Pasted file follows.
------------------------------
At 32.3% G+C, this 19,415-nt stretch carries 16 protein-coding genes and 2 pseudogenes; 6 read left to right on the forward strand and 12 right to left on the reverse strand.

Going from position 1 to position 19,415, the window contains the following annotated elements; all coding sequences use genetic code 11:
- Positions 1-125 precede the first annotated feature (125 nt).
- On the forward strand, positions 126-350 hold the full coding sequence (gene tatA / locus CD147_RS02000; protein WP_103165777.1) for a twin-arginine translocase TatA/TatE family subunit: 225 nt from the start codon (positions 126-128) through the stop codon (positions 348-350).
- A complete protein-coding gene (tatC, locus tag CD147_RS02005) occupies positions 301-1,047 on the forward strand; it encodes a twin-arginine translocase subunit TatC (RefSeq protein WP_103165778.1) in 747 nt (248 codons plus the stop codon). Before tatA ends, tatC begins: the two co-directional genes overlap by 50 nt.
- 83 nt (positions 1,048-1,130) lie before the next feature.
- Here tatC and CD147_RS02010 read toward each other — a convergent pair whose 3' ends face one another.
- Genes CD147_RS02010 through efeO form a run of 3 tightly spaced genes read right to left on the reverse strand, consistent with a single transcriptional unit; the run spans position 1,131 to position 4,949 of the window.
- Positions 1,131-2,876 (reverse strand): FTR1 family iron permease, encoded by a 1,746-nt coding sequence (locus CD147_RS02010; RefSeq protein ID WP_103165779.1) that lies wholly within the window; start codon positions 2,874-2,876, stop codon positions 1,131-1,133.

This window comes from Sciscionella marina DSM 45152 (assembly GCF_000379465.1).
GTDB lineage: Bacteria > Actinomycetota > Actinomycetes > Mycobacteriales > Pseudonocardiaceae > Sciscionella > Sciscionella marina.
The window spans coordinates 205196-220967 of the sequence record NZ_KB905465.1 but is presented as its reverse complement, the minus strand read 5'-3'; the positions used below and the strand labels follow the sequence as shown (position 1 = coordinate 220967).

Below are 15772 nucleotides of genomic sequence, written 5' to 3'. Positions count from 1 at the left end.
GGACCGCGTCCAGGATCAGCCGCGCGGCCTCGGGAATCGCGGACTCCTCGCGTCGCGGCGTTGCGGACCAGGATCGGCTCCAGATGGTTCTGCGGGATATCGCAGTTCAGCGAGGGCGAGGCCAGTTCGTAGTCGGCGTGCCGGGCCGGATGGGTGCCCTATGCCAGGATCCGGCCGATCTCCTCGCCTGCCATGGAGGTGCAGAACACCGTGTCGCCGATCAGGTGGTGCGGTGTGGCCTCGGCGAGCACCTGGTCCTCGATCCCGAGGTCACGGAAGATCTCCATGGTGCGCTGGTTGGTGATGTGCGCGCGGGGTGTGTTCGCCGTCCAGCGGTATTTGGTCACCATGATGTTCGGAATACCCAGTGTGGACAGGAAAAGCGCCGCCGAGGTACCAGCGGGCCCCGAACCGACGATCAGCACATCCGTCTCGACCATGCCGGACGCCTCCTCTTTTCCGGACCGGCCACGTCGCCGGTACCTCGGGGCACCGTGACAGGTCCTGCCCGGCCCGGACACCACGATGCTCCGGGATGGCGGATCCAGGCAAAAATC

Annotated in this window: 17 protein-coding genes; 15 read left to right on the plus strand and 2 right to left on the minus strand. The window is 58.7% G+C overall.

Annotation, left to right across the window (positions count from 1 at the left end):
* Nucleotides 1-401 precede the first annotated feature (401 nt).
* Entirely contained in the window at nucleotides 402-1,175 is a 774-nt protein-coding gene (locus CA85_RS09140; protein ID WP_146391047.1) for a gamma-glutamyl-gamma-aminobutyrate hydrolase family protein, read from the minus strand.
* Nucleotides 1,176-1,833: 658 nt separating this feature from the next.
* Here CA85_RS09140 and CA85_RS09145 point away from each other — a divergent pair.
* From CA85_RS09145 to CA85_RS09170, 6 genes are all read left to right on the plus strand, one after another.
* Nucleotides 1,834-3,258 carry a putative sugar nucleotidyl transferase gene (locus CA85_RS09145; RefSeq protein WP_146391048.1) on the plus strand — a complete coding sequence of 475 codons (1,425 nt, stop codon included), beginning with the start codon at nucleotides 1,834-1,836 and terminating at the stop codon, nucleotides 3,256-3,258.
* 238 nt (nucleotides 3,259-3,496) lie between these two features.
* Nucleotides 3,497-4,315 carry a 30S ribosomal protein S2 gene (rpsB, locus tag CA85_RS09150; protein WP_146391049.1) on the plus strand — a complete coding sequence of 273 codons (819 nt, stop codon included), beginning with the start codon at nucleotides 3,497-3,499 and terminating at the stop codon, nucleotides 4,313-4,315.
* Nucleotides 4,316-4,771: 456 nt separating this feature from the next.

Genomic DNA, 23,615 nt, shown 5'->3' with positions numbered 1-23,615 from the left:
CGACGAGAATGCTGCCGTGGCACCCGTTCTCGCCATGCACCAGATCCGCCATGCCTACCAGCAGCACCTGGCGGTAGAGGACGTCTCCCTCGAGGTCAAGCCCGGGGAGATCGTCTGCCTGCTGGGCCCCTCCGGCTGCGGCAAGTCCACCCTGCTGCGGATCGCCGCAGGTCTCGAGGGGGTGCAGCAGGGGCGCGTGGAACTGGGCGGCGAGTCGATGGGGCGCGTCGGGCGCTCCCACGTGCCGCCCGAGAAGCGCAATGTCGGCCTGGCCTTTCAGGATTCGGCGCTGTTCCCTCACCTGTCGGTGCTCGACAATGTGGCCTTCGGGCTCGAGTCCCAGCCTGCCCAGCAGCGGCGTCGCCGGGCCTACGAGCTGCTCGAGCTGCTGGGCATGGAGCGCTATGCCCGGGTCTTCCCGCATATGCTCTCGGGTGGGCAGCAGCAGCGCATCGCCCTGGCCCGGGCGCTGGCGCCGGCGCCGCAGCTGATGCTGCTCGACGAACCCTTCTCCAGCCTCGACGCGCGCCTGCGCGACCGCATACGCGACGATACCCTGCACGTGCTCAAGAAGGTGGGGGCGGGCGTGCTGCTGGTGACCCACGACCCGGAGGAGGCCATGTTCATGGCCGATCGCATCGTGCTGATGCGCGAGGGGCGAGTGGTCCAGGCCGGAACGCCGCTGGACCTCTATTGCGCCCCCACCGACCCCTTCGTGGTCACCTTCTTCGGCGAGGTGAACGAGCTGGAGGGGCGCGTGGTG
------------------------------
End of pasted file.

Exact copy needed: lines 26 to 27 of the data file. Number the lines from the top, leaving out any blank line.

Genomic DNA, 23,615 nt, shown 5'->3' with positions numbered 1-23,615 from the left:
CGACGAGAATGCTGCCGTGGCACCCGTTCTCGCCATGCACCAGATCCGCCATGCCTACCAGCAGCACCTGGCGGTAGAGGACGTCTCCCTCGAGGTCAAGCCCGGGGAGATCGTCTGCCTGCTGGGCCCCTCCGGCTGCGGCAAGTCCACCCTGCTGCGGATCGCCGCAGGTCTCGAGGGGGTGCAGCAGGGGCGCGTGGAACTGGGCGGCGAGTCGATGGGGCGCGTCGGGCGCTCCCACGTGCCGCCCGAGAAGCGCAATGTCGGCCTGGCCTTTCAGGATTCGGCGCTGTTCCCTCACCTGTCGGTGCTCGACAATGTGGCCTTCGGGCTCGAGTCCCAGCCTGCCCAGCAGCGGCGTCGCCGGGCCTACGAGCTGCTCGAGCTGCTGGGCATGGAGCGCTATGCCCGGGTCTTCCCGCATATGCTCTCGGGTGGGCAGCAGCAGCGCATCGCCCTGGCCCGGGCGCTGGCGCCGGCGCCGCAGCTGATGCTGCTCGACGAACCCTTCTCCAGCCTCGACGCGCGCCTGCGCGACCGCATACGCGACGATACCCTGCACGTGCTCAAGAAGGTGGGGGCGGGCGTGCTGCTGGTGACCCACGACCCGGAGGAGGCCATGTTCATGGCCGATCGCATCGTGCTGATGCGCGAGGGGCGAGTGGTCCAGGCCGGAACGCCGCTGGACCTCTATTGCGCCCCCACCGACCCCTTCGTGGTCACCTTCTTCGGCGAGGTGAACGAGCTGGAGGGGCGCGTGGTG